The Hardest Button To Button - The White Stripes
Weeks on Chart: 12 Peak: #25 (Oct. 2003) buy it!
The Hardest Button To Button, the second hit from The White Stripes' Elephant CD, is another hard to resist mix of Jack White's weird personality and his minimal, driving rock music. The Hardest Button shows White's gift for finding a great hook. The Hardest Button is held together by a steady supply of throbbing and pounding sounds. Like Seven Nation Army(which has been in the top 50 for more than eight months), The Hardest Button prominently features a bass sound that, because of Jack White's odd rules, is played by a processed guitar rather than a bass. The Hardest Button gets off to a great start with that Psycho Killer style bass sound joined by the raw guitar sound of White playing notes of chords then by Meg White's bass drum. Jack's voice has its typical slightly demented but committed tone. Meg's simple drumming style is perfect for Hardest Button and the songs that Jack makes in general. Hardest Button climaxes on the chorus with an emphatic guitar sound crashing in unison with the drums. Hardest Button is rock music as Jack White envisions it. It's focused, exciting and lacking in excess. White's strangeness can sometimes be distracting but songs like Hardest Button To Button show how White can create the thrill of a pure rock sound. Hardest Botton is apparently about growing up with a close but troubled family, curing his baby brother's tooth ache with a voodoo doll and feeling "like you're the hardest button to button."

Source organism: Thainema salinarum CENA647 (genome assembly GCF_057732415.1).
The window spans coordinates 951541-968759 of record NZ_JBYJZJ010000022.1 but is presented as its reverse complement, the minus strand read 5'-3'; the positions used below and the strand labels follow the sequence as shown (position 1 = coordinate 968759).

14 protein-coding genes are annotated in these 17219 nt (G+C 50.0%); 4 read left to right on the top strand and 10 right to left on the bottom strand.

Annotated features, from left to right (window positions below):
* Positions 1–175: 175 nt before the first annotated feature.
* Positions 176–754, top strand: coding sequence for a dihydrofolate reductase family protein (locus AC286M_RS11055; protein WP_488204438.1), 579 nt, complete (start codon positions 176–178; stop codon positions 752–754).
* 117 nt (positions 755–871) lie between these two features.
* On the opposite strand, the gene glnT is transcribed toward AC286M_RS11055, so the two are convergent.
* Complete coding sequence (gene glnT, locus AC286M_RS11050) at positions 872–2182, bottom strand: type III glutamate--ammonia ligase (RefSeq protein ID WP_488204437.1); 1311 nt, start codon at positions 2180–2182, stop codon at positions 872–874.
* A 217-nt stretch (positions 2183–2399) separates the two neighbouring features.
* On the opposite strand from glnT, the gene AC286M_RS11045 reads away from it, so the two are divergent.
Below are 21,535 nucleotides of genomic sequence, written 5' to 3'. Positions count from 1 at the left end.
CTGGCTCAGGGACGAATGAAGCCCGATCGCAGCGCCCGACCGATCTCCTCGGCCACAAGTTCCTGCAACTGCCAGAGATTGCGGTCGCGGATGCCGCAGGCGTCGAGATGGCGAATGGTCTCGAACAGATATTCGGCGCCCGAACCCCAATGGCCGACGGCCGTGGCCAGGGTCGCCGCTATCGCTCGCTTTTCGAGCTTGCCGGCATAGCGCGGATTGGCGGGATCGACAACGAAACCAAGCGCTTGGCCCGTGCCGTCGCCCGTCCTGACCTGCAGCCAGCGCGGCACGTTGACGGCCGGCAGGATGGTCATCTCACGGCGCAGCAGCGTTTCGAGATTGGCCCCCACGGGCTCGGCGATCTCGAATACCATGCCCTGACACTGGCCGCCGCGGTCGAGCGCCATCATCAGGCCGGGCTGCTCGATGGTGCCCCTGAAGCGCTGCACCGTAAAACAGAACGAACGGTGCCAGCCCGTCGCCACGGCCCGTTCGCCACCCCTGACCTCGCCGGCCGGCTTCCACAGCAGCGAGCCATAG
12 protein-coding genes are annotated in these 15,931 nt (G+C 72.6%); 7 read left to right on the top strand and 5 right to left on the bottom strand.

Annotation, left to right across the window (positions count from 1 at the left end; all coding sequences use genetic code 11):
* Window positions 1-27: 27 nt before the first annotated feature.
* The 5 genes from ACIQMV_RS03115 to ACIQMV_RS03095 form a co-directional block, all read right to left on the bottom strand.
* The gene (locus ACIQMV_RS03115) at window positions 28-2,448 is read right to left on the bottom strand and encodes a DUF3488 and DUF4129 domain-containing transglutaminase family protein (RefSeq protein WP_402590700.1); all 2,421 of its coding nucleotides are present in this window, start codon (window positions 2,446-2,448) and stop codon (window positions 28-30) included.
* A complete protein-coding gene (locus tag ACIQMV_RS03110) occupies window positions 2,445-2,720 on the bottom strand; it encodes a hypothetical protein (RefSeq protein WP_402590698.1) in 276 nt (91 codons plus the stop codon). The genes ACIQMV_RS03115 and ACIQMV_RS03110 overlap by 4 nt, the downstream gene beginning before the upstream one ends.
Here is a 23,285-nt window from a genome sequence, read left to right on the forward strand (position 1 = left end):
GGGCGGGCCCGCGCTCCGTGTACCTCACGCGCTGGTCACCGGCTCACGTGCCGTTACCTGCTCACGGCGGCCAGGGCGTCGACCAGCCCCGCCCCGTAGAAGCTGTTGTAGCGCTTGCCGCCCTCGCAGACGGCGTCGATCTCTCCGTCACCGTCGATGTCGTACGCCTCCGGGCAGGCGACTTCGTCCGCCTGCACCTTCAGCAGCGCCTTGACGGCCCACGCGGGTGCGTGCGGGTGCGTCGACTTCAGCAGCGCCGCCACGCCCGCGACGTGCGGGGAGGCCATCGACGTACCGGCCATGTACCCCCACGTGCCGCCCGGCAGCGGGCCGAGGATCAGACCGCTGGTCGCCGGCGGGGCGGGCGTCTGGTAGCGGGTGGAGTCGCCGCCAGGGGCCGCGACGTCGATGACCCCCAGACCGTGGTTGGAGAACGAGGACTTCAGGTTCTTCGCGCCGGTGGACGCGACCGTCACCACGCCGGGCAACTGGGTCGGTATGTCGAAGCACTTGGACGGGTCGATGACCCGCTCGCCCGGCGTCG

Hash Pipe - Weezer
Weeks on Chart: 21 Peak: #17 (June 2001) buy it!
After their good but idiosyncratic 1996 Pinkerton CD sold disappointingly, Weezer took a break then tightened their sound. The payoff is their best and most successful CD: the very good, rocking green album. Hash Pipe was a good choice of a first single. The tough, rocking sound helps kill the band's image as video dependent jokesters. Brian Bell and Rivers Cuomo's guitars are as big and menacing as any hard rock band's. Cuomo sings without his earlier tentativeness. On Hash Pipe, about a transsexual prostitute smoking to relieve life's paranoia and anxiety, Cuomo moves assuredly in and out of a falsetto, always adding to the song's sense of urgency. As on Buddy Holly, power chords and catchy hooks create a great, exhilarating sound.
Hate To Say I Told You So - The Hives
Weeks on Chart: 16 Peak: #28 (Aug. 2002) buy it!
Cutting away the fat that alternative rock has grown over the years, Swedish band The Hives act like it's still the late 70s and they've only just learned of the thrills of making fast, short rock songs with tight, hard guitar riffs. Hate To Say I Told You So sounds a little like songs by Black Crowes and Buckcherry and it also brings to mind other post punk songs like Blur's Song 2 and Sonic Youth's most compact work. But the most obvious influence seems to be The Stooges' Search And Destroy. Pelle Almqvist always comes across, in interviews, on stage and on record, as a very confident guy. He has no problem projecting Iggy Pop's in your face narcissism, singing about how he does "what I want 'cause I can" and how he wants to "be ignored by the stiff and the bored." Hate To Say I Told You So, which is featured on the Spider-man soundtrack as well as the band's Veni Vidi Vicious CD, recalls the thrill of simple, exciting punk inspired music.